The experts who participated in this case study expressed that NOVA is currently based on Mendix as they had some legal limitations to select a suitable platform that meets their requirements. NS is a semi-government organization that should follow some government bureaucracy; for instance, they have to deploy NOVA on a national platform that uses a local data center inside the Netherlands borders. They mentioned that the DSS results showed that they made the right decision in their selection process; additionally, they can consider more potential solutions in their future evaluation.

Table 4 This table represents the entire list of the feature requirements that were defined by the case study participants

Case study 2: innovation-kite customer

Innovation-Kite is a software development company in the Netherlands and Germany with more than 500 employees. They have a “Solution Center” with an international network of experienced ICT-specialists and developers. The experts at Innovation-Kite stated that the agile development methodology requires closer interaction between end-users and developers. The local Agile/Scrum Business Engineering should make general use of specialized developers who can make specific integrations and adjustments (customizations) within an existing customer infrastructure and environment, so that test work and specific optimizations can also be performed cost-effectively.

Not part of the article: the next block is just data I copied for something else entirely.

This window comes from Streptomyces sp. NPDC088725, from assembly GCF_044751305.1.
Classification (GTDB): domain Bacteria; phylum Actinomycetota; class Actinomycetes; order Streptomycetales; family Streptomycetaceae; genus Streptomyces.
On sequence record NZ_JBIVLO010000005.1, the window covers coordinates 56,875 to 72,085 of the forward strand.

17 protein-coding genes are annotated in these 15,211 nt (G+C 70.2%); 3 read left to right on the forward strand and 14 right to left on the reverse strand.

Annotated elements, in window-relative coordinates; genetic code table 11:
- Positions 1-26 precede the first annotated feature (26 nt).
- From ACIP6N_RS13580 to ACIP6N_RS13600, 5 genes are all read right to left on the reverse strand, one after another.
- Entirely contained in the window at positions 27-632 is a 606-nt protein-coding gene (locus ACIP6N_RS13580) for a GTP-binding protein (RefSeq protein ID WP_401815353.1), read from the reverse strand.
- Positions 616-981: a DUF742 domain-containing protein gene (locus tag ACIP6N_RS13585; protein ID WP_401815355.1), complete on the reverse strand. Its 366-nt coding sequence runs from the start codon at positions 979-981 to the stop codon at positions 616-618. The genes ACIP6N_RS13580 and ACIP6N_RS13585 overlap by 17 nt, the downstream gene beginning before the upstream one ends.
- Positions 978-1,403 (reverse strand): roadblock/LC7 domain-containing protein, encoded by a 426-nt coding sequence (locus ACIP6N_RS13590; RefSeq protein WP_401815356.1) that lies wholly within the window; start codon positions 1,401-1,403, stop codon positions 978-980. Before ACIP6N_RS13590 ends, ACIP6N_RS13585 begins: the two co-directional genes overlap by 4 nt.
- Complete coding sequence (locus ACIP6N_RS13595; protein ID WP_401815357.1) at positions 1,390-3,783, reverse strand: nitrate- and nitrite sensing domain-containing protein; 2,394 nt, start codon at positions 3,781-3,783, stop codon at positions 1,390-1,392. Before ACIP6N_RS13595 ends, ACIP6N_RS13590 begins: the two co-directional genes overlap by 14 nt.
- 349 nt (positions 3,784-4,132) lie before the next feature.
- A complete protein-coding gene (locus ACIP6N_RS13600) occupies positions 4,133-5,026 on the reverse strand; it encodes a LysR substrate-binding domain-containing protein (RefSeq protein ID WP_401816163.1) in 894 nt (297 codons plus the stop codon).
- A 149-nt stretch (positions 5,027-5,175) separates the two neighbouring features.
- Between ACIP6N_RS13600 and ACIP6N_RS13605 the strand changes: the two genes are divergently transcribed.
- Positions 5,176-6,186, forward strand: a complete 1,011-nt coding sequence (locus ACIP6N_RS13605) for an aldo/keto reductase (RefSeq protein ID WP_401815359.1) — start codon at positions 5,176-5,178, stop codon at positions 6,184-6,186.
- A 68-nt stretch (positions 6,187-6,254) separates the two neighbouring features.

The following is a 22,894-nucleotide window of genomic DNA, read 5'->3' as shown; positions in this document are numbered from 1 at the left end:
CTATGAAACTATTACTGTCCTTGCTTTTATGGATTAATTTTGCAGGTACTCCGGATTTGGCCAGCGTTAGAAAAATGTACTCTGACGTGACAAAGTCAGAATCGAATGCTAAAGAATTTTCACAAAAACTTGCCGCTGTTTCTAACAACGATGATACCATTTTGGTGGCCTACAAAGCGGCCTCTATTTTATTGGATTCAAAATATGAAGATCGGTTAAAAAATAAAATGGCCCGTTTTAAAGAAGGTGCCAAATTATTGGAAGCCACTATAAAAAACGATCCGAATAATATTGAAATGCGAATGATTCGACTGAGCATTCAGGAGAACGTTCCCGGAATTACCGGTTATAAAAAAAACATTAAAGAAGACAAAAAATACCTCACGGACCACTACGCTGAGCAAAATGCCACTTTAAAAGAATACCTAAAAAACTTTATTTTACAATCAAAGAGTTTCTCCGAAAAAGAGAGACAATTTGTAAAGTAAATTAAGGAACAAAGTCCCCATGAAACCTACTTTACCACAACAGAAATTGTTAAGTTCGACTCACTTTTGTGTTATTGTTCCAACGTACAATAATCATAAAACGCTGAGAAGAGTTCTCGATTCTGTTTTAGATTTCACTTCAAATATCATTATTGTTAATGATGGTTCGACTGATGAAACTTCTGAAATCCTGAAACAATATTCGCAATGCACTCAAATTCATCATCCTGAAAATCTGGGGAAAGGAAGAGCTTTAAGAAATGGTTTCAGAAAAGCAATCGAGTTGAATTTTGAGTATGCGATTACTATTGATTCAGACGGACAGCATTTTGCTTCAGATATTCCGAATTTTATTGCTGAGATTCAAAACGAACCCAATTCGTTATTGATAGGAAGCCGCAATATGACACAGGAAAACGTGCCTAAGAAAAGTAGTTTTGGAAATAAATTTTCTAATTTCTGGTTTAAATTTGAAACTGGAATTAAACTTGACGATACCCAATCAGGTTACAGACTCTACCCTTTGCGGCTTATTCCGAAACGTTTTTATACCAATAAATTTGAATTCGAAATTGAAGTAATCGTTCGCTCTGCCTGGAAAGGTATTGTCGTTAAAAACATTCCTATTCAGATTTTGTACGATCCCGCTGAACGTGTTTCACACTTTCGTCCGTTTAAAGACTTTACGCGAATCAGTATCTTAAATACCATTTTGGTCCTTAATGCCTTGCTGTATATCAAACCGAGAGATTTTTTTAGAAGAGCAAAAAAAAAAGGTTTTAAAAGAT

One of their customers was a small startup company with around ten employees. The startup company requested a software application to help them estimate activities, scheduling, cost control, and budget management. The experts at Innovation-Kite wanted to design and implement a customized project management system for this customer by employing one of their strategic technology partners, Betty Blocks, and Mendix. Additionally, the case study participants stated that without the time and budget limitation of their customers, they have enough in-house expertise and knowledge to build an entirely new software product so that high-coding can be considered the third potential solution.

The case study participants joined this research to evaluate the shortlist of potential solutions (Betty Blocks, Mendix, and High-Coding) for this startup company. Moreover, they desired to know about other possible MDD platforms that they have to take into account.

Innovation-kite requirements

The case study participants at Innovation-Kite defined a subset of the customized project management system’s key functionality:

  • Viewing progress across all ongoing projects, identifying projects at risk, monitoring timelines, and sharing project status in real-time (R15, R47, R48)

  • Keeping workflow tools in one place, having a centralized management unit for details and updates, storing projects’ files in a secured data storage, and keeping templates always consistent (R2, R5, R6, R52)

  • Reporting a clear picture of how the resources are being used (R48)